11 Questions with Mike Oliveri, Writer of Call of the Wild

This was originally posted on my old Blog Beneath the Mask on 6th December 2006:

What initiated your interest in comics?

I’m from the GI Joe and Transformers generation. I used to come home from school and watch both on TV, and we had a lot of the toys. When I found out the neighbor kid was selling some GI Joe comics, I raided our milk money jar, bought a bunch, and I was hooked. I got in trouble for that one, but afterwards Mom started taking us to the comic shop.

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Was it always your dream to write or did you somehow ‘fall into it’?

I’ve been a big reader for as long as I can remember, and I used to write these goofy adventure stories about my friends and I fighting bad guys in an underground kingdom. Shortly after that I got into roleplaying games and thought it would be cool to write game modules, but that never went beyond running games for my buddies. When I took a creative writing course my senior year in high school, my teacher suggested my work might be publishable. I tinkered after that, but I lost a few years while I was working in retail management. It was shortly after that I discovered I was better at writing horror than sci-fi and started to get serious.

Who do you look up to as influences?

It’s hard to say as this fluctuates all the time. Different people are good at different things, and I’ve probably learned different things from different writers. For example, in novels, Richard Laymon is great with pacing and suspense, Jack Ketchum creates some of the best characters I’ve ever read, and Tom Piccirilli lays out a good, eerie atmosphere. In comics, Warren Ellis is one of my favorites because he’s got a great imagination and a unique way of looking at things.

Can you give the outlining plot for Call of the Wild?

In a nutshell, it’s a crime thriller with werewolves. Our protagonist, Cole Tyler, comes to a small town looking for his younger brother Will and Will’s fiancee, Kate. Cole soon finds the town is hiding several secrets, but he’s got a few surprises himself.

How did you come up with the idea for Call of the Wild?

It all started with the opening scene, actually. The first three pages of the first issue depict the murder of Will and Kate, and that sequence had been in my head for several months before I met Joe Gentile at Moonstone Books. When Joe agreed to look at a submission from me, I sat down and thought about why these people were killed, who might come looking for them, and so on. Two weeks later I turned in a three-issue script, Joe liked it, and we went into the editorial process.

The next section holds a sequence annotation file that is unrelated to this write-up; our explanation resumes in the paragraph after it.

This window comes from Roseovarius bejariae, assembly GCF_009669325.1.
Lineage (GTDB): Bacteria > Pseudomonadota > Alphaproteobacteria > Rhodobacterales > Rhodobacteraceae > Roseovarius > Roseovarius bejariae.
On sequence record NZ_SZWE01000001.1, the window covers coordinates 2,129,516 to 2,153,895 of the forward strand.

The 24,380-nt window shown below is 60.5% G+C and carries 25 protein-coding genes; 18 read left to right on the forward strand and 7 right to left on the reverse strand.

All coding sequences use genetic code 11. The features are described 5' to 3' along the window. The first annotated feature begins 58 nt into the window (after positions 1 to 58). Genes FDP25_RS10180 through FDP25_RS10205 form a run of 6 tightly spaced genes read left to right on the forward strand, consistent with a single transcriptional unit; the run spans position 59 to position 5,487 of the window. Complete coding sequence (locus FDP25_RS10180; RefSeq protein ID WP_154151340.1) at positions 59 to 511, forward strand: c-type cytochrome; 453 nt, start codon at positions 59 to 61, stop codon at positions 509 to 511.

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How has the reaction been to the book so far?

Very positive. We’ve had our share of criticism, but most of the reviews have been great and the fans have really dug it. Unfortunately our sales numbers didn’t follow the reviews, as our store penetration was low.

Will we see a return of Cole Tyler after the mini has finished?
Any chance of an ongoing series?

I’d like to say yes to both of those. I have more stories to tell about Cole and the rest of his family, and Moonstone and I discussed the possibility of an ongoing early on. However the sales numbers just don’t make a fourth issue feasible at the moment, so we’re leaving it as a mini for the time being. If I can build a larger audience for the book and more demand for my work, I will definitely revisit Call of the Wild.

If any readers want to check out the book or help spread the word, they can find everything they need at www.cotwcomic.com or www.mikeoliveri.com.

What other projects are you currently working on?

I’ve got two comics in active development. Patrick Hoover is the artist on Wounded Gods, a supernatural war story about a conflict of faiths between two soldiers in . We’ve got some preview artwork up at www.woundedgods.com. I’m working with Bryan Baugh on an untitled project, a straight-up horror comic set in 1850’s . Neither have been placed with a publisher yet, but I’ve got a lot of confidence in both.

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If you were able to be on any book what would it be?

I’d love to take a crack at the Punisher, and I’ve got a few ideas I might work up the balls to pitch sometime. As a close second I’d be thrilled to work on some of the supernatural-leaning titles like Hellblazer, Swamp Thing, and Doctor Strange.

What other work have you done?

I’ve been published in the horror small press on and off since 1999. I won a Bram Stoker Award for my first novel, Deadliest of the Species, and I’ve had short stories and novellas appear in several anthologies. I recently sold a Phantom short story to Moonstone for The Phantom Chronicles.

I’ve also got free, serialized fiction running right now at Muy Mal (www.muymal.com), which some comics fans might dig. My pieces, Bastard Precinct and , are horror-crime hybrids and are set in the dark fantasy world two friends and I created for the site. We just launched a crossover event called Cataclysm on Halloween.

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